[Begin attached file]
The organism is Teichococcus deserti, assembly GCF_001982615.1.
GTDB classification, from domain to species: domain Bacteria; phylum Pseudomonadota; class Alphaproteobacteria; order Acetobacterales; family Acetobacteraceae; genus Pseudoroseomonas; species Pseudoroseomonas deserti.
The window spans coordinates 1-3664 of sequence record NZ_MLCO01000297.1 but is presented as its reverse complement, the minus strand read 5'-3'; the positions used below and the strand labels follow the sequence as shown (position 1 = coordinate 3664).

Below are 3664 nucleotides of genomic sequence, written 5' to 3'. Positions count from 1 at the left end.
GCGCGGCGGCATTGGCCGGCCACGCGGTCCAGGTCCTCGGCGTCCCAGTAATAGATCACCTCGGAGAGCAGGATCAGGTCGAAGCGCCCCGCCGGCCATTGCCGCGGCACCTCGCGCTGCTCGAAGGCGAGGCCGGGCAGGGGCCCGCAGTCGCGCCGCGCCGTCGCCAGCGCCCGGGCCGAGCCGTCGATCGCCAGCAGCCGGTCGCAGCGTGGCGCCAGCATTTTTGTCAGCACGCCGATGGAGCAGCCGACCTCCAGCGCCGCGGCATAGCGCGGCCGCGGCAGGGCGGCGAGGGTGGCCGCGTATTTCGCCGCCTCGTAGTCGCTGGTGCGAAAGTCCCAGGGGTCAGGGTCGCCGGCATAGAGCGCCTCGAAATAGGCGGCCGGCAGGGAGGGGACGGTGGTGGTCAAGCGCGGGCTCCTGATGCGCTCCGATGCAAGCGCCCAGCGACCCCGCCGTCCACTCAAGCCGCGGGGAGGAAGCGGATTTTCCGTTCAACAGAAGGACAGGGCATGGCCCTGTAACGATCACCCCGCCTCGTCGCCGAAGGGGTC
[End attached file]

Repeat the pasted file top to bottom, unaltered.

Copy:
The organism is Teichococcus deserti, assembly GCF_001982615.1.
GTDB classification, from domain to species: domain Bacteria; phylum Pseudomonadota; class Alphaproteobacteria; order Acetobacterales; family Acetobacteraceae; genus Pseudoroseomonas; species Pseudoroseomonas deserti.
The window spans coordinates 1-3664 of sequence record NZ_MLCO01000297.1 but is presented as its reverse complement, the minus strand read 5'-3'; the positions used below and the strand labels follow the sequence as shown (position 1 = coordinate 3664).

Below are 3664 nucleotides of genomic sequence, written 5' to 3'. Positions count from 1 at the left end.
GCGCGGCGGCATTGGCCGGCCACGCGGTCCAGGTCCTCGGCGTCCCAGTAATAGATCACCTCGGAGAGCAGGATCAGGTCGAAGCGCCCCGCCGGCCATTGCCGCGGCACCTCGCGCTGCTCGAAGGCGAGGCCGGGCAGGGGCCCGCAGTCGCGCCGCGCCGTCGCCAGCGCCCGGGCCGAGCCGTCGATCGCCAGCAGCCGGTCGCAGCGTGGCGCCAGCATTTTTGTCAGCACGCCGATGGAGCAGCCGACCTCCAGCGCCGCGGCATAGCGCGGCCGCGGCAGGGCGGCGAGGGTGGCCGCGTATTTCGCCGCCTCGTAGTCGCTGGTGCGAAAGTCCCAGGGGTCAGGGTCGCCGGCATAGAGCGCCTCGAAATAGGCGGCCGGCAGGGAGGGGACGGTGGTGGTCAAGCGCGGGCTCCTGATGCGCTCCGATGCAAGCGCCCAGCGACCCCGCCGTCCACTCAAGCCGCGGGGAGGAAGCGGATTTTCCGTTCAACAGAAGGACAGGGCATGGCCCTGTAACGATCACCCCGCCTCGTCGCCGAAGGGGTC